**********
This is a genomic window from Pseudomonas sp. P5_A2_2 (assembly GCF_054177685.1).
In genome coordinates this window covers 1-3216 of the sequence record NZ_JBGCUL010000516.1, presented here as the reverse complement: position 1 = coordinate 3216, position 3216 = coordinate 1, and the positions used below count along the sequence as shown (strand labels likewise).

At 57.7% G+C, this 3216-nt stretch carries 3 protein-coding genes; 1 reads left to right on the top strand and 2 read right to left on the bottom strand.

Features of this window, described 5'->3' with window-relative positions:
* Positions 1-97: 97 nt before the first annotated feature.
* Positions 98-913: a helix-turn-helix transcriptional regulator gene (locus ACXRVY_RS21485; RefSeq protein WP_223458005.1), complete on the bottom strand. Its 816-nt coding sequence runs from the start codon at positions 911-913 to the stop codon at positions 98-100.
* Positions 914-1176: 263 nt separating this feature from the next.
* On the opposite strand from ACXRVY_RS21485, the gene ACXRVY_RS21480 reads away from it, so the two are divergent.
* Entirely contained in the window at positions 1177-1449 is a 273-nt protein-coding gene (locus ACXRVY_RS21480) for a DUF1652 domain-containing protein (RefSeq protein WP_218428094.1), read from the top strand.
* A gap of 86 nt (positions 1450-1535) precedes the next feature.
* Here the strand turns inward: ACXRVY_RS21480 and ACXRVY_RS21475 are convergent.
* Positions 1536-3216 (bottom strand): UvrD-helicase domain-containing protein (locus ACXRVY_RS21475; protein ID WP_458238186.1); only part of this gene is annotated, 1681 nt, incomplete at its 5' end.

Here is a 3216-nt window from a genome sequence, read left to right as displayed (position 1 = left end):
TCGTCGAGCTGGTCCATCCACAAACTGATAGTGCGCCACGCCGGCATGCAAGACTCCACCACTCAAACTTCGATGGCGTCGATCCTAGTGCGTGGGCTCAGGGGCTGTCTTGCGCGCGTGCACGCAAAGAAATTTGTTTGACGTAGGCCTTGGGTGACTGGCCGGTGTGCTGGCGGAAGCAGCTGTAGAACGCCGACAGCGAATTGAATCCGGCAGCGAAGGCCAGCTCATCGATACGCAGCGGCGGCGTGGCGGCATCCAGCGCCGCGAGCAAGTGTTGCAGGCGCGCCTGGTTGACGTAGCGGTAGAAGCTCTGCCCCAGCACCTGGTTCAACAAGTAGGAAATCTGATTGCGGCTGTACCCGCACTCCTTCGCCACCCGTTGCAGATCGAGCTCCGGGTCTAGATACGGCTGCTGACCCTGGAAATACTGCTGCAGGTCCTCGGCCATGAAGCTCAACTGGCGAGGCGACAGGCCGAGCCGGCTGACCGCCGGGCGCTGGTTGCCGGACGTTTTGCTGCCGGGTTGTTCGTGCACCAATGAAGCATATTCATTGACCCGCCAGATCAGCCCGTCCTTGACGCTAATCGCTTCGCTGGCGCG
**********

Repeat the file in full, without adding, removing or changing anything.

This is a genomic window from Pseudomonas sp. P5_A2_2 (assembly GCF_054177685.1).
In genome coordinates this window covers 1-3216 of the sequence record NZ_JBGCUL010000516.1, presented here as the reverse complement: position 1 = coordinate 3216, position 3216 = coordinate 1, and the positions used below count along the sequence as shown (strand labels likewise).

At 57.7% G+C, this 3216-nt stretch carries 3 protein-coding genes; 1 reads left to right on the top strand and 2 read right to left on the bottom strand.

Features of this window, described 5'->3' with window-relative positions:
* Positions 1-97: 97 nt before the first annotated feature.
* Positions 98-913: a helix-turn-helix transcriptional regulator gene (locus ACXRVY_RS21485; RefSeq protein WP_223458005.1), complete on the bottom strand. Its 816-nt coding sequence runs from the start codon at positions 911-913 to the stop codon at positions 98-100.
* Positions 914-1176: 263 nt separating this feature from the next.
* On the opposite strand from ACXRVY_RS21485, the gene ACXRVY_RS21480 reads away from it, so the two are divergent.
* Entirely contained in the window at positions 1177-1449 is a 273-nt protein-coding gene (locus ACXRVY_RS21480) for a DUF1652 domain-containing protein (RefSeq protein WP_218428094.1), read from the top strand.
* A gap of 86 nt (positions 1450-1535) precedes the next feature.
* Here the strand turns inward: ACXRVY_RS21480 and ACXRVY_RS21475 are convergent.
* Positions 1536-3216 (bottom strand): UvrD-helicase domain-containing protein (locus ACXRVY_RS21475; protein ID WP_458238186.1); only part of this gene is annotated, 1681 nt, incomplete at its 5' end.

Here is a 3216-nt window from a genome sequence, read left to right as displayed (position 1 = left end):
TCGTCGAGCTGGTCCATCCACAAACTGATAGTGCGCCACGCCGGCATGCAAGACTCCACCACTCAAACTTCGATGGCGTCGATCCTAGTGCGTGGGCTCAGGGGCTGTCTTGCGCGCGTGCACGCAAAGAAATTTGTTTGACGTAGGCCTTGGGTGACTGGCCGGTGTGCTGGCGGAAGCAGCTGTAGAACGCCGACAGCGAATTGAATCCGGCAGCGAAGGCCAGCTCATCGATACGCAGCGGCGGCGTGGCGGCATCCAGCGCCGCGAGCAAGTGTTGCAGGCGCGCCTGGTTGACGTAGCGGTAGAAGCTCTGCCCCAGCACCTGGTTCAACAAGTAGGAAATCTGATTGCGGCTGTACCCGCACTCCTTCGCCACCCGTTGCAGATCGAGCTCCGGGTCTAGATACGGCTGCTGACCCTGGAAATACTGCTGCAGGTCCTCGGCCATGAAGCTCAACTGGCGAGGCGACAGGCCGAGCCGGCTGACCGCCGGGCGCTGGTTGCCGGACGTTTTGCTGCCGGGTTGTTCGTGCACCAATGAAGCATATTCATTGACCCGCCAGATCAGCCCGTCCTTGACGCTAATCGCTTCGCTGGCGCG